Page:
DRC: Aid Agencies Fear Humanitarian Disaster in North Kivu

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Inter Press Service

DRC: Aid Agencies Fear Humanitarian Disaster in North Kivu

by
Ulrich Knapp

UNITED NATIONS - The situation in
the strategic city of Goma in eastern Democratic Republic of Congo
(DRC) was relatively calm Thursday after a night of fierce shooting and
widespread looting, the Office of the U.N. High Commissioner for
Refugees (UNHCR) reported.

However, tens of thousands of
Congolese fleeing the latest fighting between government forces and
armed opposition groups is straining the already overburdened system of
camps for North Kivu province's estimated one million internally
displaced persons.

"The humanitarian situation at the moment is terrible," said
Jaya Murthy, the spokesperson for the U.N. children's agency UNICEF in
the eastern DRC. "We have about between 40,000 and 50 000 people that
are in a couple of small camps five kilometres outside of [the
provincial capital of] Goma."

UNHCR also reported that many Congolese were heading towards
Uganda looking for safety. Its team at the border said that on
Thursday, some 8,000 entered Uganda at the Busanza border crossing.

Most of them are staying with host families and in public
buildings, such as schools and churches. But around 2,000 of the
refugees have opted to be transferred to the Nakivale refugee
settlement further inside Uganda.

Most of the refugees in Uganda are dispersed over a large
area, and the first major challenge, besides water and sanitation, will
be the provision of food, as the area generally depends on local food
imports from the DRC, UNHCR says.

The World Food Programme (WFP) said that it was able to
distribute food to key nutritional centres and hospitals inside Goma on
Wednesday.

Meanwhile, Under-Secretary-General for Humanitarian Affairs John Holmes
has called on the government and all armed groups in the area to
protect civilians and to facilitate the work of humanitarian
organisations.

"We all hope that Wednesday's ceasefire will quickly help to restore
minimum security conditions and allow humanitarian actors to work with
civilian authorities to assess needs and mount emergency operations to
address them," Holmes said. "Unconditional access, and respect for the
independence, impartiality and neutrality of humanitarians as they go
about their essential work have to be a top priority."

The Security Council, in a presidential statement on Wednesday night,
condemned the recent offensive of the Congrès national pour la défense
du peuple (CNDP) in the eastern DRC, and demanded its immediate end.

In the statement read by Security Council President,
Ambassador Zhang Yesui of China, the Council also welcomed the
announcement of a ceasefire by the group's leader, Laurent Nkunda.

The Council called on the U.N. mission in the country (MONUC) to take
robust actions to protect civilians at risk and to deter any attempt to
threaten the political process by any armed group.

Expressing concern at reports of heavy weapons fire across the
border between the Democratic Republic of the Congo and Rwanda, the
Council also called on the authorities in both countries to take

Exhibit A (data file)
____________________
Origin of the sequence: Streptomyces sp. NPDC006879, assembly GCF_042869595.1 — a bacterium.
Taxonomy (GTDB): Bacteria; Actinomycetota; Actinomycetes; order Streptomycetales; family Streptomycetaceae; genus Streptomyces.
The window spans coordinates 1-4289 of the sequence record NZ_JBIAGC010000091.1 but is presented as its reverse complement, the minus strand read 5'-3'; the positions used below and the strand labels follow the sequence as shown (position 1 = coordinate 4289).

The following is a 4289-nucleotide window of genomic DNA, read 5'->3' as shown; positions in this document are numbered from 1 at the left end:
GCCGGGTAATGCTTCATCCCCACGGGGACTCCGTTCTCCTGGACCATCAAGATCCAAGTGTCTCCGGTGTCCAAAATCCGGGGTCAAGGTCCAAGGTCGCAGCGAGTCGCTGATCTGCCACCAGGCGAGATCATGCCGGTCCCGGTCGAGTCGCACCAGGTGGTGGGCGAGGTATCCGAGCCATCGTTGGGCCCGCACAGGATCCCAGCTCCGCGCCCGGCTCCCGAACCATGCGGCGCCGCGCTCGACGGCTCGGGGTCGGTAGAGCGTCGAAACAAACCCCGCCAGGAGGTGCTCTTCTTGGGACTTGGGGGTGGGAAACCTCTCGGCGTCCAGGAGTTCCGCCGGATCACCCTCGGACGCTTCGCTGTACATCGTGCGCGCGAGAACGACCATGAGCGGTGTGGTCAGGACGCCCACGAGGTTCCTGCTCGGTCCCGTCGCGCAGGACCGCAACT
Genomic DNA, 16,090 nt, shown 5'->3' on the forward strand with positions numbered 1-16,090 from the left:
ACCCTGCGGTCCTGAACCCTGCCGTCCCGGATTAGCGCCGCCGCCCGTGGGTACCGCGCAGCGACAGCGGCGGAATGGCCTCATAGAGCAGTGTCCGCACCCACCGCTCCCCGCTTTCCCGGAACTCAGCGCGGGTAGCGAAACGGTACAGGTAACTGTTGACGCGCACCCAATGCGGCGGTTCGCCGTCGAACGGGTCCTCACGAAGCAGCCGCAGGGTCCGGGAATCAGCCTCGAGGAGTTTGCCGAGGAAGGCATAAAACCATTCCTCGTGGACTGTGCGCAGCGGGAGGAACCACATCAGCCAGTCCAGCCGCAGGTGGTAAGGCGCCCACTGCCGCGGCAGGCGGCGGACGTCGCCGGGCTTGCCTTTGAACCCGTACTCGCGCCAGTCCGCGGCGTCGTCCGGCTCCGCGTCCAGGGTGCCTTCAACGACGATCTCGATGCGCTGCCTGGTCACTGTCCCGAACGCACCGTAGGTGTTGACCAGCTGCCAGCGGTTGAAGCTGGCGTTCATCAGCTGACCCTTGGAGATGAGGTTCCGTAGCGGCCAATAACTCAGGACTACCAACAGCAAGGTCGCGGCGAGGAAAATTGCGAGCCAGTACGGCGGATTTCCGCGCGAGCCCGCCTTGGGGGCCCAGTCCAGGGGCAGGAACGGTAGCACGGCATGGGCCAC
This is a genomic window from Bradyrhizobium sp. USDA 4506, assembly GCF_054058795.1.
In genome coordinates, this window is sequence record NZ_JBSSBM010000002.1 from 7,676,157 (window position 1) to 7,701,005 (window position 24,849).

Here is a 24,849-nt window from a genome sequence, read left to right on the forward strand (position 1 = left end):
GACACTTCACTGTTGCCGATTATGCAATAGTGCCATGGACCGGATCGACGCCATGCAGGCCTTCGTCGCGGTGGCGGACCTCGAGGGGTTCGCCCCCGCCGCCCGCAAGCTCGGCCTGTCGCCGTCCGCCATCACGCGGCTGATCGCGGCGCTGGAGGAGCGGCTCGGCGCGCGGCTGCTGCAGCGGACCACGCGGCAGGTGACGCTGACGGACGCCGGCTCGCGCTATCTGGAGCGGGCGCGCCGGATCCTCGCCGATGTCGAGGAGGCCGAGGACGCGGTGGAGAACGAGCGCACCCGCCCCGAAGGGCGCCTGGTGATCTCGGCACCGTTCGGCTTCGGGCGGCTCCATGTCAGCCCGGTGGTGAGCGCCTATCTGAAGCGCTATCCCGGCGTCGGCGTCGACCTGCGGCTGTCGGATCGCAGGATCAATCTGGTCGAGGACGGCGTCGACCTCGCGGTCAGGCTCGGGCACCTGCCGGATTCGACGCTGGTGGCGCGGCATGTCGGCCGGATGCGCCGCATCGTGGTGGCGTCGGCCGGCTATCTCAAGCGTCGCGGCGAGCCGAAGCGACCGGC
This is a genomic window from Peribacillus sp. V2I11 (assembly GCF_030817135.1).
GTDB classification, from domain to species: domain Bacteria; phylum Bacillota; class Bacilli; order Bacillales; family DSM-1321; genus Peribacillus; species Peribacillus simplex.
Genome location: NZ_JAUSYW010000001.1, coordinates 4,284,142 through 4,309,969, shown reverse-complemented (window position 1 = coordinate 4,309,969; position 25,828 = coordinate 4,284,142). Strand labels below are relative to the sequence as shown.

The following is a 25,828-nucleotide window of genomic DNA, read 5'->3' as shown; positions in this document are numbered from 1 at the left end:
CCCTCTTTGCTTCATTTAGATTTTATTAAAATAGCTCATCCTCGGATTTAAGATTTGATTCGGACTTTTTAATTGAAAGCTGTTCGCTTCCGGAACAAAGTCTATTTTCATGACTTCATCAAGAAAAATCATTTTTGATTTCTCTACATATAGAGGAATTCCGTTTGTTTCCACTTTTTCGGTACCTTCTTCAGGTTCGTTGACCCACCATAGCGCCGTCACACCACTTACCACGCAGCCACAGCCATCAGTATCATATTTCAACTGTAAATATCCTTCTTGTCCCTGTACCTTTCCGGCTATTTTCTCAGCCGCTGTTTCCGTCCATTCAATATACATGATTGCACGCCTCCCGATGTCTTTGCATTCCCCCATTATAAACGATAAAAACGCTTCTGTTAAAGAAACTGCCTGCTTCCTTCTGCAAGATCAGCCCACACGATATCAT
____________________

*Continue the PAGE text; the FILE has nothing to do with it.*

concrete steps to defuse tensions and restore stability in the region,
and called on all regional governments to cease all support to armed
groups.

In regard to beefing up the MONUC force, the Council said it
would "expeditiously study" the request of the Secretariat in view of
developments on the ground.

Rights groups say it is clear that more U.N. peacekeeping troops must be quickly sent to the region.

"We're calling for the United Nations Security Council to take
immediate and urgent steps to make sure that MONUC...is reinforced and
provided with the military hardware in order to enable it to discharge
its mandate of protecting civilians in eastern DRC," Tawanda Hondora,
deputy director of Amnesty International's Africa programme, told Voice
of America news.

"There are countries obviously that provide both moral and
material support to some of these armed groups operating in eastern
DRC. They need to be leaned upon to stop these attacks. They're killing
civilians, women and children. And if not checked, we will see a
situation where neighbouring countries also begin to be destabilised."

The DRC government has accused Rwanda of supporting the CNDP,
while Rwanda accuses the DRC army of siding with the Rwandan Hutu armed
group, the FDLR.

"We cannot wait to see another situation develop in eastern
DRC, which is similar to the one witnessed between 1998 and 2002, where
more than three million people died. It has to be stopped," Hondora
said.

The United Nations has less than 6,000 of its 17,000-strong
DRC peacekeeping mission in the east, because of unrest in other
provinces. In a video-link conference on Tuesday, Alan Doss, special
representative of the secretary-general in DRC, said the force was
badly overstretched and urgently needed reinforcement.

Earlier this month, Doss asked the Security Council for more
peacekeepers, air support and other equipment. The Council has not yet
responded to his request.

MONUC said on Wednesday rebels loyal to General Laurent Nkunda
had fired five rockets on a U.N. convoy assigned to protect civilians
on a road near Goma on Tuesday. The U.N. Mission emphasised that it
will continue to intervene to protect civilians and urban centres
across North Kivu.

DRC's 1998-2003 war and an ongoing humanitarian crisis have killed more
than five million people. With 17,000 troops deployed, MONUC is
currently the U.N.'s biggest mission.

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